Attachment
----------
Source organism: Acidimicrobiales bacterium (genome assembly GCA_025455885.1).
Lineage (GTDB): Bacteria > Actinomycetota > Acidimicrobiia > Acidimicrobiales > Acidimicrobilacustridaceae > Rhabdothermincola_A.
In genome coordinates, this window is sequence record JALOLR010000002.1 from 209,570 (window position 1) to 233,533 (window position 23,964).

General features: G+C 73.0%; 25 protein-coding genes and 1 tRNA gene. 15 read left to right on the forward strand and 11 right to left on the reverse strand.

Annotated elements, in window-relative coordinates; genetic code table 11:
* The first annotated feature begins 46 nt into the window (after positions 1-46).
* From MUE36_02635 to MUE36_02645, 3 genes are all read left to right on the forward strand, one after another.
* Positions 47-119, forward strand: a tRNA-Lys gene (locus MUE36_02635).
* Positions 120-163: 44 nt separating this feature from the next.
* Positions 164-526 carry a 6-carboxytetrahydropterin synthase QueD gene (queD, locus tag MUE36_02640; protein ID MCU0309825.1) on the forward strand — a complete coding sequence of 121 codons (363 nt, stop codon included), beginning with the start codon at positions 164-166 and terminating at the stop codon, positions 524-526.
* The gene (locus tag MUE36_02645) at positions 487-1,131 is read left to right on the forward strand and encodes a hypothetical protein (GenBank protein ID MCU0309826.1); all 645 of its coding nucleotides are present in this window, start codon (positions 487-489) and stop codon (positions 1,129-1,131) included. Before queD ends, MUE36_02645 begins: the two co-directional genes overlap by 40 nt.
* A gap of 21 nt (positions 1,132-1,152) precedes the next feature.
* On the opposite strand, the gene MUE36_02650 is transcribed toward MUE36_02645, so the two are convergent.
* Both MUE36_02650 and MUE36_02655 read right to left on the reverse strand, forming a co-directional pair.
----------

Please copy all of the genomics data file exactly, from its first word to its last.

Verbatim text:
Source organism: Acidimicrobiales bacterium (genome assembly GCA_025455885.1).
Lineage (GTDB): Bacteria > Actinomycetota > Acidimicrobiia > Acidimicrobiales > Acidimicrobilacustridaceae > Rhabdothermincola_A.
In genome coordinates, this window is sequence record JALOLR010000002.1 from 209,570 (window position 1) to 233,533 (window position 23,964).

General features: G+C 73.0%; 25 protein-coding genes and 1 tRNA gene. 15 read left to right on the forward strand and 11 right to left on the reverse strand.

Annotated elements, in window-relative coordinates; genetic code table 11:
* The first annotated feature begins 46 nt into the window (after positions 1-46).
* From MUE36_02635 to MUE36_02645, 3 genes are all read left to right on the forward strand, one after another.
* Positions 47-119, forward strand: a tRNA-Lys gene (locus MUE36_02635).
* Positions 120-163: 44 nt separating this feature from the next.
* Positions 164-526 carry a 6-carboxytetrahydropterin synthase QueD gene (queD, locus tag MUE36_02640; protein ID MCU0309825.1) on the forward strand — a complete coding sequence of 121 codons (363 nt, stop codon included), beginning with the start codon at positions 164-166 and terminating at the stop codon, positions 524-526.
* The gene (locus tag MUE36_02645) at positions 487-1,131 is read left to right on the forward strand and encodes a hypothetical protein (GenBank protein ID MCU0309826.1); all 645 of its coding nucleotides are present in this window, start codon (positions 487-489) and stop codon (positions 1,129-1,131) included. Before queD ends, MUE36_02645 begins: the two co-directional genes overlap by 40 nt.
* A gap of 21 nt (positions 1,132-1,152) precedes the next feature.
* On the opposite strand, the gene MUE36_02650 is transcribed toward MUE36_02645, so the two are convergent.
* Both MUE36_02650 and MUE36_02655 read right to left on the reverse strand, forming a co-directional pair.